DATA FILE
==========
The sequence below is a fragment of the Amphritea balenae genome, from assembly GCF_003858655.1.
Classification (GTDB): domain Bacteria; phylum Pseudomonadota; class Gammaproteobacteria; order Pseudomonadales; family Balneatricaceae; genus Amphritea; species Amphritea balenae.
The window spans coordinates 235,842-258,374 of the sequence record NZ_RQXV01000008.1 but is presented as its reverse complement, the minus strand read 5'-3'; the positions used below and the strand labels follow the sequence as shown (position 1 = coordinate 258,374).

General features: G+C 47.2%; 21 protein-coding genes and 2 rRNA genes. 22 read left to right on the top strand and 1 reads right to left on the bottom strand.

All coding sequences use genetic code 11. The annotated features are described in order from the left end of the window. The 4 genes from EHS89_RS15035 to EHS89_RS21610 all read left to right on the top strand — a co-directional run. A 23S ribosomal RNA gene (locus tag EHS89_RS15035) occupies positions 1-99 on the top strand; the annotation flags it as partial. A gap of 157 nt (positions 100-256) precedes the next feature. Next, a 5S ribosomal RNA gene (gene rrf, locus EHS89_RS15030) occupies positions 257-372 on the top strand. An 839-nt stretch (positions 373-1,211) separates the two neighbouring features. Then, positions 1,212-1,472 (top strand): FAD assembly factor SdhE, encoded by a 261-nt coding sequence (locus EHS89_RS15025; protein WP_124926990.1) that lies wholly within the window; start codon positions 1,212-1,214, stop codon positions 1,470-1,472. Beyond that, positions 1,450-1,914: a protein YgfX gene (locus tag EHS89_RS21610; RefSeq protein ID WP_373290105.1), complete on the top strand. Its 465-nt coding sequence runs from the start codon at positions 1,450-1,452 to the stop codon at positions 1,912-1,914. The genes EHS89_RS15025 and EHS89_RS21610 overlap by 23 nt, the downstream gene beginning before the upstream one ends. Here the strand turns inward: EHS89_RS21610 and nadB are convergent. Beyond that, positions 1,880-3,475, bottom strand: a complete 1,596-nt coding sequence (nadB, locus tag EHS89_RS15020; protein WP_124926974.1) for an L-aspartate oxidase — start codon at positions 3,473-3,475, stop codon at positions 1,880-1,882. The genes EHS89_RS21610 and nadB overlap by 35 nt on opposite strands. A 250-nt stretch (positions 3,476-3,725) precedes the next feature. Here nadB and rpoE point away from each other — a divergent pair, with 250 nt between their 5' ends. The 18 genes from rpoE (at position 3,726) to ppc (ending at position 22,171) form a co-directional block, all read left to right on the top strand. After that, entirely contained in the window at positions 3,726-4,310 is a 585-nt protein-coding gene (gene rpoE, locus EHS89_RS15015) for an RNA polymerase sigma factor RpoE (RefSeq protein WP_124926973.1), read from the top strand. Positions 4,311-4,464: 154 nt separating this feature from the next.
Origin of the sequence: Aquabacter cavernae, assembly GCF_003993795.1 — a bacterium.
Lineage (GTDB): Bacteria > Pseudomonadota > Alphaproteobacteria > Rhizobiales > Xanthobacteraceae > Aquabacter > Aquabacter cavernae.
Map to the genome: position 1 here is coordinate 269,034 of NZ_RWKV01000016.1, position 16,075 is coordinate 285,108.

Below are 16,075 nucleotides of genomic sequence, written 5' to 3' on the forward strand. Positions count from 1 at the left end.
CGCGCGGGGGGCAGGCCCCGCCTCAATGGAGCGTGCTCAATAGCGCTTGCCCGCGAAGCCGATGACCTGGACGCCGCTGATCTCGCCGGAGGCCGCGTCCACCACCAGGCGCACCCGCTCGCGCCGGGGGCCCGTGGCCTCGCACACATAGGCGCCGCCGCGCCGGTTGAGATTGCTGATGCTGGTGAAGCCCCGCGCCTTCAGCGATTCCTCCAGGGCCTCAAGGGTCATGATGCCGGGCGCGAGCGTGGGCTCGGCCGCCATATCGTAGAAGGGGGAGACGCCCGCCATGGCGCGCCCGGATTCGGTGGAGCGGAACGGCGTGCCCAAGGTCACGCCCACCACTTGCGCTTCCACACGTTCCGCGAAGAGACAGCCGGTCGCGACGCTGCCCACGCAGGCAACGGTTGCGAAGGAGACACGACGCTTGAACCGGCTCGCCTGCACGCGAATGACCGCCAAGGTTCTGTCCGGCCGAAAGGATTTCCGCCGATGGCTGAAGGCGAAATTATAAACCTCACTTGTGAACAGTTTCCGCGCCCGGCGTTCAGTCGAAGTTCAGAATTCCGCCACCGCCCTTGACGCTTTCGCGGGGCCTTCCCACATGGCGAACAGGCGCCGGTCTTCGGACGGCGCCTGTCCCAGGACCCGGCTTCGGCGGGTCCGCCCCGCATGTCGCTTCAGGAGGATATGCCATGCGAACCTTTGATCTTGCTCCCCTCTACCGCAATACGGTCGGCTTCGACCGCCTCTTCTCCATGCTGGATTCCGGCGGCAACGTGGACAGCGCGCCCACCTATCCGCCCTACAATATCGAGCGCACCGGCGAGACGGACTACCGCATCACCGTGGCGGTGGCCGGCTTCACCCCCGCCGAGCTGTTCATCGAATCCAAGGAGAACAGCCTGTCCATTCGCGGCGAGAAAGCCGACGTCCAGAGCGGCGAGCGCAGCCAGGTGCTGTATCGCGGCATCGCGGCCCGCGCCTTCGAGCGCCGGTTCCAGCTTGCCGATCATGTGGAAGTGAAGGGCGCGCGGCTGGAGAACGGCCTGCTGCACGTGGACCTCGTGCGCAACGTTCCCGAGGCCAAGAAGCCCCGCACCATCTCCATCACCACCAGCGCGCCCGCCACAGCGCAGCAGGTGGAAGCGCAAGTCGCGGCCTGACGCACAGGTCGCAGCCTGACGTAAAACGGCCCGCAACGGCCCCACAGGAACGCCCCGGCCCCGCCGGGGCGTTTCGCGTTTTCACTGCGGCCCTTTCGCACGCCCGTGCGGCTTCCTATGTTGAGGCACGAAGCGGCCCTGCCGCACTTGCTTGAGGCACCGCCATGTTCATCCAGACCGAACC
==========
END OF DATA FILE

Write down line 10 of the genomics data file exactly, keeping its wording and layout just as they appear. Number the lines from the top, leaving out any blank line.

CGCGCGGGGGGCAGGCCCCGCCTCAATGGAGCGTGCTCAATAGCGCTTGCCCGCGAAGCCGATGACCTGGACGCCGCTGATCTCGCCGGAGGCCGCGTCCACCACCAGGCGCACCCGCTCGCGCCGGGGGCCCGTGGCCTCGCACACATAGGCGCCGCCGCGCCGGTTGAGATTGCTGATGCTGGTGAAGCCCCGCGCCTTCAGCGATTCCTCCAGGGCCTCAAGGGTCATGATGCCGGGCGCGAGCGTGGGCTCGGCCGCCATATCGTAGAAGGGGGAGACGCCCGCCATGGCGCGCCCGGATTCGGTGGAGCGGAACGGCGTGCCCAAGGTCACGCCCACCACTTGCGCTTCCACACGTTCCGCGAAGAGACAGCCGGTCGCGACGCTGCCCACGCAGGCAACGGTTGCGAAGGAGACACGACGCTTGAACCGGCTCGCCTGCACGCGAATGACCGCCAAGGTTCTGTCCGGCCGAAAGGATTTCCGCCGATGGCTGAAGGCGAAATTATAAACCTCACTTGTGAACAGTTTCCGCGCCCGGCGTTCAGTCGAAGTTCAGAATTCCGCCACCGCCCTTGACGCTTTCGCGGGGCCTTCCCACATGGCGAACAGGCGCCGGTCTTCGGACGGCGCCTGTCCCAGGACCCGGCTTCGGCGGGTCCGCCCCGCATGTCGCTTCAGGAGGATATGCCATGCGAACCTTTGATCTTGCTCCCCTCTACCGCAATACGGTCGGCTTCGACCGCCTCTTCTCCATGCTGGATTCCGGCGGCAACGTGGACAGCGCGCCCACCTATCCGCCCTACAATATCGAGCGCACCGGCGAGACGGACTACCGCATCACCGTGGCGGTGGCCGGCTTCACCCCCGCCGAGCTGTTCATCGAATCCAAGGAGAACAGCCTGTCCATTCGCGGCGAGAAAGCCGACGTCCAGAGCGGCGAGCGCAGCCAGGTGCTGTATCGCGGCATCGCGGCCCGCGCCTTCGAGCGCCGGTTCCAGCTTGCCGATCATGTGGAAGTGAAGGGCGCGCGGCTGGAGAACGGCCTGCTGCACGTGGACCTCGTGCGCAACGTTCCCGAGGCCAAGAAGCCCCGCACCATCTCCATCACCACCAGCGCGCCCGCCACAGCGCAGCAGGTGGAAGCGCAAGTCGCGGCCTGACGCACAGGTCGCAGCCTGACGTAAAACGGCCCGCAACGGCCCCACAGGAACGCCCCGGCCCCGCCGGGGCGTTTCGCGTTTTCACTGCGGCCCTTTCGCACGCCCGTGCGGCTTCCTATGTTGAGGCACGAAGCGGCCCTGCCGCACTTGCTTGAGGCACCGCCATGTTCATCCAGACCGAACC